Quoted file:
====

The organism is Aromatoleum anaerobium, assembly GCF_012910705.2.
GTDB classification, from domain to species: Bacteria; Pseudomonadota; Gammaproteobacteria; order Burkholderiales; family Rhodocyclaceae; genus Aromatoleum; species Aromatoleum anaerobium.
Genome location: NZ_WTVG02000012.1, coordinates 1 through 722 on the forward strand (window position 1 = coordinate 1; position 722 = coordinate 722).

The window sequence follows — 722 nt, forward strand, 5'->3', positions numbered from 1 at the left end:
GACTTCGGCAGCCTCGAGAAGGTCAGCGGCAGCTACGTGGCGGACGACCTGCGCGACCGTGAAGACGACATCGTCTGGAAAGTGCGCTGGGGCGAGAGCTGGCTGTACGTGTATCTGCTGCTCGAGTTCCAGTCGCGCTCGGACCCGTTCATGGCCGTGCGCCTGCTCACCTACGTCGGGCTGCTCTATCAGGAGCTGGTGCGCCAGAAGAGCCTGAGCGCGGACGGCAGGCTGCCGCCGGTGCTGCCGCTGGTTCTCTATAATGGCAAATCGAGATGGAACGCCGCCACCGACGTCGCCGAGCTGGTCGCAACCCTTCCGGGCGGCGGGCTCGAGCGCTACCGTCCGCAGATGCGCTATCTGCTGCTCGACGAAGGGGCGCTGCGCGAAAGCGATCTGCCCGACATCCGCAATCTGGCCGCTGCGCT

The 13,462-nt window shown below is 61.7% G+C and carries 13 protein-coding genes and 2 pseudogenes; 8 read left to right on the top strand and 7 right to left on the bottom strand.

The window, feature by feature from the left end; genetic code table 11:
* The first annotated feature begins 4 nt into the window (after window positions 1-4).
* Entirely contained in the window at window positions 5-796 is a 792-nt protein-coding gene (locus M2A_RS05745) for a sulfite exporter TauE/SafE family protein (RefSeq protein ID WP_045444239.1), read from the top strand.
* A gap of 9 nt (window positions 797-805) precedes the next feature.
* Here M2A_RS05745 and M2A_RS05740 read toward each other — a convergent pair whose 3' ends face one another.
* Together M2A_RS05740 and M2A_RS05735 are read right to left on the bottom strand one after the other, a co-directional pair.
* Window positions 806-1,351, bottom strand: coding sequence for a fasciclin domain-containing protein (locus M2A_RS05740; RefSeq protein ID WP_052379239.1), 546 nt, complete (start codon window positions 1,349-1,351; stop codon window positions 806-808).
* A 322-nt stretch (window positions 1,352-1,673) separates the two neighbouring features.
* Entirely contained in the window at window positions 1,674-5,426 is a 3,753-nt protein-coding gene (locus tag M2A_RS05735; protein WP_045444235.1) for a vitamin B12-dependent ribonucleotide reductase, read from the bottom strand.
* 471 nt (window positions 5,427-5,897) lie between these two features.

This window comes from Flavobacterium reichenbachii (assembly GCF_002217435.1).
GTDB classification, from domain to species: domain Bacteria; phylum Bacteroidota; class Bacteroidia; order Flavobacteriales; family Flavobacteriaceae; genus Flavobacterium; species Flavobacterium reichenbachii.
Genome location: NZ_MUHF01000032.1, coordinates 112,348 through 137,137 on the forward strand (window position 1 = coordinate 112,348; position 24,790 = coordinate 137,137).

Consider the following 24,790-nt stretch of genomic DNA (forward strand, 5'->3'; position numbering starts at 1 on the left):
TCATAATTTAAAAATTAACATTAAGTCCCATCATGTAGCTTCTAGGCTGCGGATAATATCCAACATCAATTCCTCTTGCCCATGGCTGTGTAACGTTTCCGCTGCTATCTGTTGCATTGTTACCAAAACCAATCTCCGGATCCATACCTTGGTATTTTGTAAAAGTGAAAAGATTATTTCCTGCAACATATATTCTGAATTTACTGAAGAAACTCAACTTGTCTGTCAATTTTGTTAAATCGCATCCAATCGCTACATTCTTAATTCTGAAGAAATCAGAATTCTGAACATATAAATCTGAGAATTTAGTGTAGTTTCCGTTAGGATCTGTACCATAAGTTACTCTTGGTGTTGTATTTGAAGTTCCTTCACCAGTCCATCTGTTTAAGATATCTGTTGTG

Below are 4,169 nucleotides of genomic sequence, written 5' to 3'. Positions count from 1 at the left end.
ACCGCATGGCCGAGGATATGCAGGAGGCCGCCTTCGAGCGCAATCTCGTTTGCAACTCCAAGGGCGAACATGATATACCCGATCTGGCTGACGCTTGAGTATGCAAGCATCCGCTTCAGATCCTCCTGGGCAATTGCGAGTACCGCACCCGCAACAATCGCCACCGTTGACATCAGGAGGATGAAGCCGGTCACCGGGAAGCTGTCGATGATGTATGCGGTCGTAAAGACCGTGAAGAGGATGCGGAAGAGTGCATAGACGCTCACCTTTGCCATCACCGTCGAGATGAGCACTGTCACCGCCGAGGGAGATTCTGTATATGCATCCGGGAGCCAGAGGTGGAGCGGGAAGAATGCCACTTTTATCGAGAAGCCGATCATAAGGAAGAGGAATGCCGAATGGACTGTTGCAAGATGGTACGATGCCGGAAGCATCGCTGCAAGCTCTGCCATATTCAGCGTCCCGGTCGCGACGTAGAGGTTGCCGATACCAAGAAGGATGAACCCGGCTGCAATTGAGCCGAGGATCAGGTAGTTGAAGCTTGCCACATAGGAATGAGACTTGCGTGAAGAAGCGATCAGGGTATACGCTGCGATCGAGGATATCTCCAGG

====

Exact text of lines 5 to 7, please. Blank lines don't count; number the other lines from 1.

GACTTCGGCAGCCTCGAGAAGGTCAGCGGCAGCTACGTGGCGGACGACCTGCGCGACCGTGAAGACGACATCGTCTGGAAAGTGCGCTGGGGCGAGAGCTGGCTGTACGTGTATCTGCTGCTCGAGTTCCAGTCGCGCTCGGACCCGTTCATGGCCGTGCGCCTGCTCACCTACGTCGGGCTGCTCTATCAGGAGCTGGTGCGCCAGAAGAGCCTGAGCGCGGACGGCAGGCTGCCGCCGGTGCTGCCGCTGGTTCTCTATAATGGCAAATCGAGATGGAACGCCGCCACCGACGTCGCCGAGCTGGTCGCAACCCTTCCGGGCGGCGGGCTCGAGCGCTACCGTCCGCAGATGCGCTATCTGCTGCTCGACGAAGGGGCGCTGCGCGAAAGCGATCTGCCCGACATCCGCAATCTGGCCGCTGCGCT

The 13,462-nt window shown below is 61.7% G+C and carries 13 protein-coding genes and 2 pseudogenes; 8 read left to right on the top strand and 7 right to left on the bottom strand.

The window, feature by feature from the left end; genetic code table 11: